- Be at least 51% owned and controlled by one or more women.
- Company needs to be managed by one or more women who is a U.S. citizen.
- Your business must qualify as “small” under your NAICS Code
Recent Changes to the WOSB Program
In October of 2020, the Small Business Association (SBA) adopted a new certification process. Under this new regulation, prospective WOSBs will have several options to apply for this program, but self-certification is no longer accepted.
The primary reason the SBA is implementing this new rule is to increase the number of federal contracts awarded to WOSB and EDWOSB-certified businesses, as well as to help agencies that need to meet the 5% federal contracting goal for WOSBs. By creating a regulated and free certification process, the SBA aims to provide contracting officers with reassurance that firms participating in the WOSB Program are eligible for awards and encourage them to set aside contracts for Women-Owned Small Businesses.
Benefits of the Women-Owned Small Business Program
There are multiple benefits, in addition to the aforementioned set-asides, to registering with the Women-Owned Small Business (WOSB) Federal Contracting Program if you are eligible.
First, the program has multiple avenues to receive assistance. The SBA offers a variety of resource partners to assist small businesses. Firms can also use the SBA Local Assistance tool to contact their local SBA regional and district office or Women’s Business Center. In addition, the beta.certify.sba.gov knowledge base is a valuable resource for firms to get started learning about this new platform with how-to videos, user guides, and more.
Additionally, the WOSB set-aside also offers webinars and town halls that cover various topics related to WOSB and EDWOSB certification. Participation in webinars and town halls are completely voluntary. You can check out the list of WOSB events to get an idea of what resources they have.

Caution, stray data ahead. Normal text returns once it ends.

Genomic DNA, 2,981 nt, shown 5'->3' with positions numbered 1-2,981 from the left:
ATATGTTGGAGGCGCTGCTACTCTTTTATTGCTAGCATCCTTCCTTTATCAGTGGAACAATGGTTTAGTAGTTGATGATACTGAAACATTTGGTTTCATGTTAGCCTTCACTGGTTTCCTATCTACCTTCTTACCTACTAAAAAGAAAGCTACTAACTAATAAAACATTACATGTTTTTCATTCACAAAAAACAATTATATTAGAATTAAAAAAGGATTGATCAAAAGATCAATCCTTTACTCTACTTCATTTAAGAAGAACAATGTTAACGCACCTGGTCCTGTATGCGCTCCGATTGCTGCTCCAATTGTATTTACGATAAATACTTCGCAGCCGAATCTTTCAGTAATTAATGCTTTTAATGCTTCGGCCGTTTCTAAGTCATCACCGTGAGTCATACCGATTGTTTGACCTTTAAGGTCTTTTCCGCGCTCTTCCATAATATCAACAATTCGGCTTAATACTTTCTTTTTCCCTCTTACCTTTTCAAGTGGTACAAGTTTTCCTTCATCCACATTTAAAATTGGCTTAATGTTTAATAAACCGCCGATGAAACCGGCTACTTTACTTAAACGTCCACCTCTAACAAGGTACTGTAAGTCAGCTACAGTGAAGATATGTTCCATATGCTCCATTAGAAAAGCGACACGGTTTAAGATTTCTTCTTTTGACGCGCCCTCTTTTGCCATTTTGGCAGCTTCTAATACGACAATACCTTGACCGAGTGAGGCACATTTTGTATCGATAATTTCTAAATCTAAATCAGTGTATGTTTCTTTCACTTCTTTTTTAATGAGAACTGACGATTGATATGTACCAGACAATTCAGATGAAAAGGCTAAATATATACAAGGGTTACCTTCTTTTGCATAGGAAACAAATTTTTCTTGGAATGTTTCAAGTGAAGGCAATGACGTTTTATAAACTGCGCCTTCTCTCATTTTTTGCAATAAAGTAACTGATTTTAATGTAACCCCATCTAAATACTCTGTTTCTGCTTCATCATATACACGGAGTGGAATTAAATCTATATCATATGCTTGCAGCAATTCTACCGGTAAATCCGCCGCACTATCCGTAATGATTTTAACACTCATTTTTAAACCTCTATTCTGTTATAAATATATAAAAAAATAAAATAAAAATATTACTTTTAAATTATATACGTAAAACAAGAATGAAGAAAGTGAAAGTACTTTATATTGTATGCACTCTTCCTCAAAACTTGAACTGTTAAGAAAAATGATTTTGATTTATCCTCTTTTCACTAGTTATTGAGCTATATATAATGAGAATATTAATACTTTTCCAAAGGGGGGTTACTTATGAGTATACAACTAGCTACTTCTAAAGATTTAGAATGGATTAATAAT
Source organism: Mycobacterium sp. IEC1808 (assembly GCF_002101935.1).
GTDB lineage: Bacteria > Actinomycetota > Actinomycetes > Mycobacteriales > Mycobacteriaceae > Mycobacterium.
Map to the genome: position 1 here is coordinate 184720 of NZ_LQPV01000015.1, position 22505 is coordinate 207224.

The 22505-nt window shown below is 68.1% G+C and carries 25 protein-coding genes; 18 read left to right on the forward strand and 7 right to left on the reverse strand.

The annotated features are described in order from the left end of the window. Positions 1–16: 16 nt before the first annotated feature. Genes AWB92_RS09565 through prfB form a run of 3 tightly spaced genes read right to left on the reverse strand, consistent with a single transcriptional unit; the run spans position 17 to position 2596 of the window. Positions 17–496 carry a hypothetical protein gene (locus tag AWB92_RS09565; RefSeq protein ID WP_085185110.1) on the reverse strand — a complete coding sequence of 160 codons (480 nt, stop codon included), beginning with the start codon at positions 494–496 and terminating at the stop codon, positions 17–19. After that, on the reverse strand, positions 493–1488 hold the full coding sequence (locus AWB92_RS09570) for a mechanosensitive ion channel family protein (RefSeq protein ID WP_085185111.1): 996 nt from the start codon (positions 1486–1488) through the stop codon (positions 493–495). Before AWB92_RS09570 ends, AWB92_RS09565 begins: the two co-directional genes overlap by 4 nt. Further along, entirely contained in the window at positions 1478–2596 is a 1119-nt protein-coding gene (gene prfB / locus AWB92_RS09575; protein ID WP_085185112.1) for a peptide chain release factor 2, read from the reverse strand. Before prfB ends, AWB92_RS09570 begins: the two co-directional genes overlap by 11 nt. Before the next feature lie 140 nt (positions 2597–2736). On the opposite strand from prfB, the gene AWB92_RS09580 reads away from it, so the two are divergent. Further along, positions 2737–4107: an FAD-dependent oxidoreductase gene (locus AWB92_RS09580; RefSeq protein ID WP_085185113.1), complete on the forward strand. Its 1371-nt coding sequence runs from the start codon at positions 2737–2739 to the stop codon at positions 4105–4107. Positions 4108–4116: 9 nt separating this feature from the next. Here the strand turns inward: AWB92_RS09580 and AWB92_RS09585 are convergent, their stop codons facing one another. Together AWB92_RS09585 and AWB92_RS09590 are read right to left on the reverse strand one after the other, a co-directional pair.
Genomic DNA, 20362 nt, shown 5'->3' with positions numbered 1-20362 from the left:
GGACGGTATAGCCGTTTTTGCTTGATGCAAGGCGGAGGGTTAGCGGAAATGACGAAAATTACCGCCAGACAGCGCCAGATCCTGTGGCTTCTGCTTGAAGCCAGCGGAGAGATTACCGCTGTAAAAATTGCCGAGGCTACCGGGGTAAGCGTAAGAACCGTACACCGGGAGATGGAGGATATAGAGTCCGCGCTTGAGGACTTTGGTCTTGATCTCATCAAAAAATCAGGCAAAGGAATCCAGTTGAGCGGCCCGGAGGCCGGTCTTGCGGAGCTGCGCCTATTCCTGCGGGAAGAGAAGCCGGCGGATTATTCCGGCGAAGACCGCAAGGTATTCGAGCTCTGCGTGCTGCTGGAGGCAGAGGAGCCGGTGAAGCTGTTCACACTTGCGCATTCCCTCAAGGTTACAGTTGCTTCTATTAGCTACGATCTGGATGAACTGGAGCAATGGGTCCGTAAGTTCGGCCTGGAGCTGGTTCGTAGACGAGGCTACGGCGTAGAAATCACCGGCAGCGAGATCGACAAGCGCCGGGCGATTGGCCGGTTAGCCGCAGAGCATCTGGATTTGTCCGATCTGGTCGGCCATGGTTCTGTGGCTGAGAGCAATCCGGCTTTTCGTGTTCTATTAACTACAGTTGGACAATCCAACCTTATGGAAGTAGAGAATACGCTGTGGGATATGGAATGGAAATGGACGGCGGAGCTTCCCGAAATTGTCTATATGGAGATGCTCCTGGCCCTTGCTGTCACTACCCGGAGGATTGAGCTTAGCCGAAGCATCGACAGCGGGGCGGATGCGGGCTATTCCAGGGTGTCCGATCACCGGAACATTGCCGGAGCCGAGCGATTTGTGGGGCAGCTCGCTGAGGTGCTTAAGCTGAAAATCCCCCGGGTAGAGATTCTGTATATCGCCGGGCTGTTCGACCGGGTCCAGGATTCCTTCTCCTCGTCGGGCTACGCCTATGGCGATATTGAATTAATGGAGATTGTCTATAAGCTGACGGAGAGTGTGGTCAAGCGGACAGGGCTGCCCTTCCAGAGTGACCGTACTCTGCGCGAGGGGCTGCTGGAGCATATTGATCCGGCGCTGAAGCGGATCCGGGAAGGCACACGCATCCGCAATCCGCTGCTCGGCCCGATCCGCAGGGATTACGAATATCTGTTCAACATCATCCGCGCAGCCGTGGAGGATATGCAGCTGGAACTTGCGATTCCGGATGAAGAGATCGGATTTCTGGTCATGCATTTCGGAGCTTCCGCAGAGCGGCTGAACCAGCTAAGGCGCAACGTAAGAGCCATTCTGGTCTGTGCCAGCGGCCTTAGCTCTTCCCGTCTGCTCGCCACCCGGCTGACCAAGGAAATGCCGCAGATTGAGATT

Take Advantage of Your Small Business Designation
Because of the clear benefits associated with membership in the SBA’s Women-Owned Small Business Federal Contracting Program, your firm should certainly investigate the opportunity further if you believe that you may qualify. For more information about how to enroll, you can visit the SBA page about the WOSB program.
If you are interested in learning more about getting involved in the program, you can check out our blog about the WOSB certification process. If you want to do more research on small business contracting opportunities, you can read our blog about how to succeed as a small business through a GSA Schedule. As always, feel free to reach out to us at Winvale if you have any questions or believe that we can help with your GSA Schedule contract.
About Carter Bowman
At Winvale, Carter is involved with both the Business Development and Consulting departments where he assists with blog writing, analytical research and marketing for program initiatives and events. While assisting different Winvale teams, Carter has helped draft summaries and reports, worked on a variety of marketing strategies, and contributed to the daily needs and responsibilities of his team members.